The dying and rising body and blood of Jesus are put into your mouth, to pull you into that same dying and rising.

You see, that is what set the Apostles free to face death when they went out into all the world – they had already died with Christ! They had nothing to fear.

That is what set the early martyrs and the Reformers free to face death – they had already died with Christ! They had nothing to fear.

And this is what sets you free to face whatever this world and its evil prince may throw at you – you have already died with Christ! You have nothing to fear.

And so it is only by dying with Christ that can we then live. For dying with Christ, we live a life that suffering cannot take away, that the sins of others cannot take away, that the struggles of this world cannot take away, that disasters and tragedies cannot take away, that laying down our lives for others cannot take away, that not even death can take away.

via St. Athanasius Lutheran Church.

Online Apologetics Conference

And speaking of Apologetics Conferences, here is one sponsored by Anthony Horvath at Athanatos Ministries.  It will be held completely online, April 7, 8, & 9.  The overall topic will be “Defending Christianity and God’s Plan for Marriage, Family, and Life through Creative Arts such as Film and Literature.”  I’ll be the keynote speaker.  Here is the lineup:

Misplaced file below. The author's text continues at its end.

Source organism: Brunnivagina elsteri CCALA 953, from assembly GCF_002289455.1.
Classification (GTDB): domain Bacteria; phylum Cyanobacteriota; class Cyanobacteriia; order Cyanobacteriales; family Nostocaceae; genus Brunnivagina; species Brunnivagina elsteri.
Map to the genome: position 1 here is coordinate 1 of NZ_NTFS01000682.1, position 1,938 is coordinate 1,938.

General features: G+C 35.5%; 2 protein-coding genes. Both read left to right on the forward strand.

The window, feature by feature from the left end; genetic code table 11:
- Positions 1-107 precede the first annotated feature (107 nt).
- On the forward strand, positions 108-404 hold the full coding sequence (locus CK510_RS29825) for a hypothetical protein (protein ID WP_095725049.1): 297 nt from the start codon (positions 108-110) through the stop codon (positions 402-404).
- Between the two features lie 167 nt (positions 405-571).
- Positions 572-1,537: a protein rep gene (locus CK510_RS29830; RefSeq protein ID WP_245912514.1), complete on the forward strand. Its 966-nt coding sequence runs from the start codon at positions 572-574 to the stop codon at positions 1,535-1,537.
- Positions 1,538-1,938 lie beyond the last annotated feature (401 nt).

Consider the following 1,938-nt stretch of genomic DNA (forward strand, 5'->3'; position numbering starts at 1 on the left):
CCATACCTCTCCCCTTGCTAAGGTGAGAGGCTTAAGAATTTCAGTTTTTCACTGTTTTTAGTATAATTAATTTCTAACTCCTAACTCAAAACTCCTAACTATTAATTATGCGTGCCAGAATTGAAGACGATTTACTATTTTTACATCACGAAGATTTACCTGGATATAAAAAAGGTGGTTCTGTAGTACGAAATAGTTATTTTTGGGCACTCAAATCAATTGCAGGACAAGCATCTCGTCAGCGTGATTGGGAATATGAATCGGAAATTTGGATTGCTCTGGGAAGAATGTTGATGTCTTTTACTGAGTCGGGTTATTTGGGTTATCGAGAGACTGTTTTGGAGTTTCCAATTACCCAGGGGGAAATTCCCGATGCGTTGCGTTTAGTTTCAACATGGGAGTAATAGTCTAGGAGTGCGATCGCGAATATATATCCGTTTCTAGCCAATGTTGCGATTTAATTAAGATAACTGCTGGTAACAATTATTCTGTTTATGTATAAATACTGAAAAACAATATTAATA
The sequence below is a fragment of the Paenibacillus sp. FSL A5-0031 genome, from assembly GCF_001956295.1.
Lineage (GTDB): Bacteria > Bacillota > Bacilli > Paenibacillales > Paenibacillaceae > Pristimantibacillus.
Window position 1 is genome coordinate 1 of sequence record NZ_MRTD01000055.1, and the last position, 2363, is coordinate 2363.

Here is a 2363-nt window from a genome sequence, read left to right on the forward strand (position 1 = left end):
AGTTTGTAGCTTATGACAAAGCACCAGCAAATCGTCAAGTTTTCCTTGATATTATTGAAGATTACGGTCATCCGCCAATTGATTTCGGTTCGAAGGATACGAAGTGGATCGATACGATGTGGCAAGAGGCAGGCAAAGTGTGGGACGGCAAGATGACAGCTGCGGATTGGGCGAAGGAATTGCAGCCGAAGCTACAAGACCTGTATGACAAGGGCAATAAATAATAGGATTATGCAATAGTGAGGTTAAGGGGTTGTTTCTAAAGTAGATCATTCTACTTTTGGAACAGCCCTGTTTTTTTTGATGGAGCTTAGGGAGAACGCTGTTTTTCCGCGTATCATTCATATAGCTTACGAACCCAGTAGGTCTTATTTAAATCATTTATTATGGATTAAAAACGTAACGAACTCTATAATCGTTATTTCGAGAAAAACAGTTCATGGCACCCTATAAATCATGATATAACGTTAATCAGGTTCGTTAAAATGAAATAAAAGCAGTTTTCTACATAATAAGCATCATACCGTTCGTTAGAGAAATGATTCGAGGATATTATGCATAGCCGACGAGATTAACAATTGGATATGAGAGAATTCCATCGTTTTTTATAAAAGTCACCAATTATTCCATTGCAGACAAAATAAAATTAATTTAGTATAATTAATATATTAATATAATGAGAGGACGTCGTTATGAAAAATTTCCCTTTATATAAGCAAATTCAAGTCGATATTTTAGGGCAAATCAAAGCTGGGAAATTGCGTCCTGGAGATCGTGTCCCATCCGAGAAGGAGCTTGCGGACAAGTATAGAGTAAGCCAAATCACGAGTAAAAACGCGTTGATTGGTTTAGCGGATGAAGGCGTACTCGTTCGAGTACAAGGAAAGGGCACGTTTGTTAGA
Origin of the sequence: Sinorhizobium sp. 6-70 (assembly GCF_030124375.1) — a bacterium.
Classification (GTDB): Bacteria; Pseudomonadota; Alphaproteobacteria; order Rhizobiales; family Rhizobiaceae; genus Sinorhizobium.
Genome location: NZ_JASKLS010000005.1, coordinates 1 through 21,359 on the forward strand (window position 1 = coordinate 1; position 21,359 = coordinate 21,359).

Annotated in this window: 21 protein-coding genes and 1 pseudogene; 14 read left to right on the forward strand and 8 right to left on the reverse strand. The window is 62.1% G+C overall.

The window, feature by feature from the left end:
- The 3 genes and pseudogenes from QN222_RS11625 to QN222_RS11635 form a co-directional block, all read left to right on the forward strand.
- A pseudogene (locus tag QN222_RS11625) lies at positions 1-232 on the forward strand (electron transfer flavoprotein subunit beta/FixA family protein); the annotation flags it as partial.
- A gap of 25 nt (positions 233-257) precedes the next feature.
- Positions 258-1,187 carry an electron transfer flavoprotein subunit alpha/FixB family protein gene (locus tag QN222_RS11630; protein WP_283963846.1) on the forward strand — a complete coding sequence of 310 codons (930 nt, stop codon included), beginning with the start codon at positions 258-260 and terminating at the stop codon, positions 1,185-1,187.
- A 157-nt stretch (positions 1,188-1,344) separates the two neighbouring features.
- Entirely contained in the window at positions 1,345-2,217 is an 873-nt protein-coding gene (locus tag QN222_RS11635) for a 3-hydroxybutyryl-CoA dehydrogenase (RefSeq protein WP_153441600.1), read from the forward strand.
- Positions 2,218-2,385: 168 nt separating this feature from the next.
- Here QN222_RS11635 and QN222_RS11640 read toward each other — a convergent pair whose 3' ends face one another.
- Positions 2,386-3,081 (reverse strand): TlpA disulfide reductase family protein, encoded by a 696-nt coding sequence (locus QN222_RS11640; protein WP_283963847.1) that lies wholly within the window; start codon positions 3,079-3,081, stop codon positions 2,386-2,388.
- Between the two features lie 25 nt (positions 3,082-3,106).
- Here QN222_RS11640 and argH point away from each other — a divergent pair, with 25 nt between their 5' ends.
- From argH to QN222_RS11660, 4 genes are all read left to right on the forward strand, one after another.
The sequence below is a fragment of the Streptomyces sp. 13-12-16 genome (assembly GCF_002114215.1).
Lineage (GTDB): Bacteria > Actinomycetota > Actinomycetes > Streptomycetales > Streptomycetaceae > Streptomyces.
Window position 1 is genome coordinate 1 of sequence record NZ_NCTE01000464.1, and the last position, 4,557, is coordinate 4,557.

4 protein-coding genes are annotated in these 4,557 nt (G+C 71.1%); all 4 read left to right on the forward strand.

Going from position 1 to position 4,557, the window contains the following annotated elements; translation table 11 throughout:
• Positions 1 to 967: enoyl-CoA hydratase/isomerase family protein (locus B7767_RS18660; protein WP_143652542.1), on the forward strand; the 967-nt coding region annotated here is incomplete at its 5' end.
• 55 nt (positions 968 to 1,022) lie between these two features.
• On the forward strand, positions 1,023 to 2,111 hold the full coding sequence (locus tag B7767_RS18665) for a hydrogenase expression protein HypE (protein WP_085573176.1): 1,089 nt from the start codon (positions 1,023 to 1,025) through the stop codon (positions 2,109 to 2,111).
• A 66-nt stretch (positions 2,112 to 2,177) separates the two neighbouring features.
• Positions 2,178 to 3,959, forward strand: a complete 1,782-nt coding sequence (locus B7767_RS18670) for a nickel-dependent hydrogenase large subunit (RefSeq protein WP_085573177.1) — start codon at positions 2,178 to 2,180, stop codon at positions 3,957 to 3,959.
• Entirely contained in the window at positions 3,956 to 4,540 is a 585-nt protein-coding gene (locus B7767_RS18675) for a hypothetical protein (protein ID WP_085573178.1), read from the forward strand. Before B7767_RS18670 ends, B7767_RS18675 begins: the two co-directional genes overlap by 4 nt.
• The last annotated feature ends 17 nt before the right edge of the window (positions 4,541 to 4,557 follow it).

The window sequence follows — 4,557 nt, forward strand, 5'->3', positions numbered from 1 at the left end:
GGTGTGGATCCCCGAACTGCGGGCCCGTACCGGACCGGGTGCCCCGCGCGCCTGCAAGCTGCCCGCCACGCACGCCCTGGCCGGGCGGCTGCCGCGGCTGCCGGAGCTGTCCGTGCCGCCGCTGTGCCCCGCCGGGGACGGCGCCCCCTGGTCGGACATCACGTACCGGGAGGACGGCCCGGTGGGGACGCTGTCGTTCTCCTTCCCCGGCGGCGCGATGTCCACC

Keynote:

 

Gene Edward Veith, Jr. Provost and Professor of Literature at Patrick Henry College, the Director of the Cranach Institute at Concordia Theological Seminary, and columnist for World Magazine.  Website.  Topic:  “Cultural Apologetics.”

Plenaries:

Jason Jones, Co-executive producer of the award winning Bella and president of the Bella Hero Project and humanitarian project, I Am Whole Life

Dallas Jenkins, Producer/Director of Jenkins Entertainment (eg, What If and Though None Go With Me) “How to Convey the Christian Worldview To a Skeptical Audience”

Dick Rolfe,  CEO of the Dove Foundation “Using Hollywood to Win the World.”

Dr. Angus Menuge, Concordia University Wisconsin.  “C. S. Lewis on Domesticated Living.”

Dr. Ryan MacPherson, Bethany Lutheran College.  President of The Hausvater Project.  “The Biblical Model of Marriage.”

Mikel Del Rosario, Apologeticsguy.com.  “Families Under Fire: Defending a Biblical view of Marriage and the Family through the Visual Arts.”  Info

Mr. Anthony Horvath, Athanatos Christian Ministries, “The Enduring Impact of the Scopes Monkey Trial on Marriage, Family, and Life Issues.”

1st Prize Winner of ACM’s Christian Writing Contest.

Workshops

Glenn Jones, apologist.  “Hollywood, Lewis, and Planet Narnia: A Look At The First Three Films”

Holly Ordway, writer and professor. “Family-Friendly Fantasy? Questions of Morality in Twilight and Harry Potter.”

Israel Wayne, writer and presenter.  “The Family Culture vs. Pop Culture.”